Announcement

Collapse
No announcement yet.

Lathe Power Cross Feed

Collapse
X
 
  • Filter
  • Time
  • Show
Clear All
new posts

  • Lathe Power Cross Feed

    Wanting to pull the trigger on a small bench lathe. Space is the constraint, pretty much limited to 4' overall length max (40" or less preferably). Looking for 'new' as I don't want a pile of headaches, rust and dirt. Rather spend the cash/time fleshing out areas of improvement on a new import. Looking at Optimum, LMS (HiTorque) or a Grizzly variant.

    How valuable is the power cross-feed? Seems like a significant benefit to me. I have done a ton of reading looking for the best-in-class small import but can't identify a solid contender. Thinking I can land a decent one under $2K.

    Thanks!

  • #2
    About the only time I use mine is facing. It is handy and makes the finish nice on larger ODs. (Small too but less noticeable.) Some use it for parting too but I don't have enough machine or cutter to do that--I manually feed while parting.

    Comment


    • #3
      Obviously used for a consistent finish in facing, but for me, essential for parting. I went for ymany years using a lathe without power cross-feed, now I wouldn't have a lathe without it.

      Comment


      • #4
        I must admit I'd call it an essential myself,but there is always a but, make sure surfacing is engaged before surfacing, not sliding, it's easy to get them mixed up!
        It's always a nice suprise when facing you find the carriage heading towards the headstock and your facing cut turning into a reducing cut, always makes me laugh, not
        Always check, then check again
        Mark

        Comment


        • #5
          Originally posted by boslab View Post
          I must admit I'd call it an essential myself,but there is always a but, make sure surfacing is engaged before surfacing, not sliding, it's easy to get them mixed up!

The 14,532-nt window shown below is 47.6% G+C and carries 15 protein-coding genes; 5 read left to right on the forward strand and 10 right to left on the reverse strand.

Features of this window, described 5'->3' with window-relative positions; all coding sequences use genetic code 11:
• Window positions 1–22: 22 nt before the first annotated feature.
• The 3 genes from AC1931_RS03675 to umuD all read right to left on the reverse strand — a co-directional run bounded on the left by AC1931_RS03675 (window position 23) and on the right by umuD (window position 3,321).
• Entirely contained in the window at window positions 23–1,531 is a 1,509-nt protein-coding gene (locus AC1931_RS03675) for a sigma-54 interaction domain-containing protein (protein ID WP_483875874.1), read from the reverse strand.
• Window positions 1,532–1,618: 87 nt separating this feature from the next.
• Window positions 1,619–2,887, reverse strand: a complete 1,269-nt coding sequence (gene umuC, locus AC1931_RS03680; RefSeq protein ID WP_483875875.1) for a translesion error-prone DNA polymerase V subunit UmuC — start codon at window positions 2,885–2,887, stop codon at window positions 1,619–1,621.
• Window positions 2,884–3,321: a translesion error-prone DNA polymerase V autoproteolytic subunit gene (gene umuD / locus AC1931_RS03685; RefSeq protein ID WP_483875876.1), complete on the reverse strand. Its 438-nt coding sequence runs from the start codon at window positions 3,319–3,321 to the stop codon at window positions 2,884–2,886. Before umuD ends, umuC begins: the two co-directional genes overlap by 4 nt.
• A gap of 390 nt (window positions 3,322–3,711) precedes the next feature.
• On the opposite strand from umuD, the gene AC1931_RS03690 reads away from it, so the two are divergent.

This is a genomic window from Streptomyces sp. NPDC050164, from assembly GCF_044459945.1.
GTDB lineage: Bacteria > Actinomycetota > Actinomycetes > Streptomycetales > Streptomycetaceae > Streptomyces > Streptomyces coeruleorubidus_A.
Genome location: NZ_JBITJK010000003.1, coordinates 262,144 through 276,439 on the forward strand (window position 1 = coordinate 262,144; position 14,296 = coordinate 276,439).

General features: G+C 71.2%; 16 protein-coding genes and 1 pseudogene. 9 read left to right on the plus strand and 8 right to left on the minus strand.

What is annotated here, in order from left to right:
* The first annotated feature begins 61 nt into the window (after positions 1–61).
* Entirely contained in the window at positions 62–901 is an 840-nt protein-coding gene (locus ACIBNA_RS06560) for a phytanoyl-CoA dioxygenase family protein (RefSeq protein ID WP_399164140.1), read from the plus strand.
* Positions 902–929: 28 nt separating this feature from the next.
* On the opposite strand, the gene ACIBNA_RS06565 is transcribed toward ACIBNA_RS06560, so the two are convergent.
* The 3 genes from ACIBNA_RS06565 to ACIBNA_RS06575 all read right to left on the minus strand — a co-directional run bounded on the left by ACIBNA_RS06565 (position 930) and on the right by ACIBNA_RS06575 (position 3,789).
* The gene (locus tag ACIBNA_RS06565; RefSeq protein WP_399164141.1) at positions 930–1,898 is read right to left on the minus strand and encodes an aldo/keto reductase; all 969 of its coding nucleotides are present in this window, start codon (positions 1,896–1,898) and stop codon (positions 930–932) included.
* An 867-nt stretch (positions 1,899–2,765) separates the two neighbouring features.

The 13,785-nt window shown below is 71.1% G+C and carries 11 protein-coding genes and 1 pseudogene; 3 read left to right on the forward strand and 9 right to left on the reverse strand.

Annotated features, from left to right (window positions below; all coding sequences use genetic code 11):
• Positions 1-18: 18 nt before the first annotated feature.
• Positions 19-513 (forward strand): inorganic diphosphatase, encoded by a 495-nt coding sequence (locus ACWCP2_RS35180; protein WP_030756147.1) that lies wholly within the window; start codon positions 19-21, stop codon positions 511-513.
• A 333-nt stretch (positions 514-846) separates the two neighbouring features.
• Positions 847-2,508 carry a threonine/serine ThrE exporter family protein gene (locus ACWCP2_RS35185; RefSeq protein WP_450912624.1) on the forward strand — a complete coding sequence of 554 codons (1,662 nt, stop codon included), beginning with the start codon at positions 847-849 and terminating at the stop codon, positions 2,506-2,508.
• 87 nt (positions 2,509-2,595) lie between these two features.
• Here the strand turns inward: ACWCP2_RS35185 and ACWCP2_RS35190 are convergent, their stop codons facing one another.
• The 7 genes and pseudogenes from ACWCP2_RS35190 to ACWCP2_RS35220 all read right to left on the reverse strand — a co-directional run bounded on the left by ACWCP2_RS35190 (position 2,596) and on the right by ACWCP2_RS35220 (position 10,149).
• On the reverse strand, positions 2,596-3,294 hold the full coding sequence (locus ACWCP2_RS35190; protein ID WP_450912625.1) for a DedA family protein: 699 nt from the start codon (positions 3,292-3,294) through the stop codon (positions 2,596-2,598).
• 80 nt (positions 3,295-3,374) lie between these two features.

It's always a nice suprise when facing you find the carriage heading towards the headstock and your facing cut turning into a reducing cut, always makes me laugh, not
          Always check, then check again
          Mark
          Can't be done on an A/C. It breaks gears in the carriage if you attempt to engage the cross feed while the carriage feed is engaged. Or engage the carriage feed while the carriage is locked, like it should be for facing.

          Comment


          • #6
            If you find a lathe you like but it doesn't have a power cross feed, all may not be lost. You probably can fit a small DC gear motor to drive the crossfeed when you want to for less than $100 in parts. On my milling machine I have a Dayton 90V gear motor that is driven by a half-bridge rectifier feeding a household dimmer switch. Works great. You'll need to disconnect it mechanically when not in use but that can be done by removing the belt or sliding the drive gear out of engagement, however you end up connecting it. A window lift motor from an automobile would do the trick too and may make sourcing the power supply easier. I am in process of doing this on my SB 10L, though the taper attachment is making the a connection on the back end difficult. Just a thought.....

            Comment


            • #7
              Power cross feed was one of my must have options and I ended up with a classic 10" Logan (gear change type). Holding out for a quick change gear lathe would have made the power feed more user friendly. Ultimately I'll probably add a variable feed motor. Got the lathe for a really good deal (needed minor work) so....

              DS

              Comment


              • #8
                Originally posted by CCWKen View Post
                Can't be done on an A/C. . .
                I don't know what an 'A/C' is, but on my Sheldon you can only engage one or the other. The difficulty, as boslab stated, is remembering which is engaged before you pull the clutch in.

                Comment


                • #9
                  The Emco V10P has power cross feed, but only the P variant. It's interlocked so you can only use cross or longitudinal feed at any one time. Yes, it's "nice" to have.

                  Comment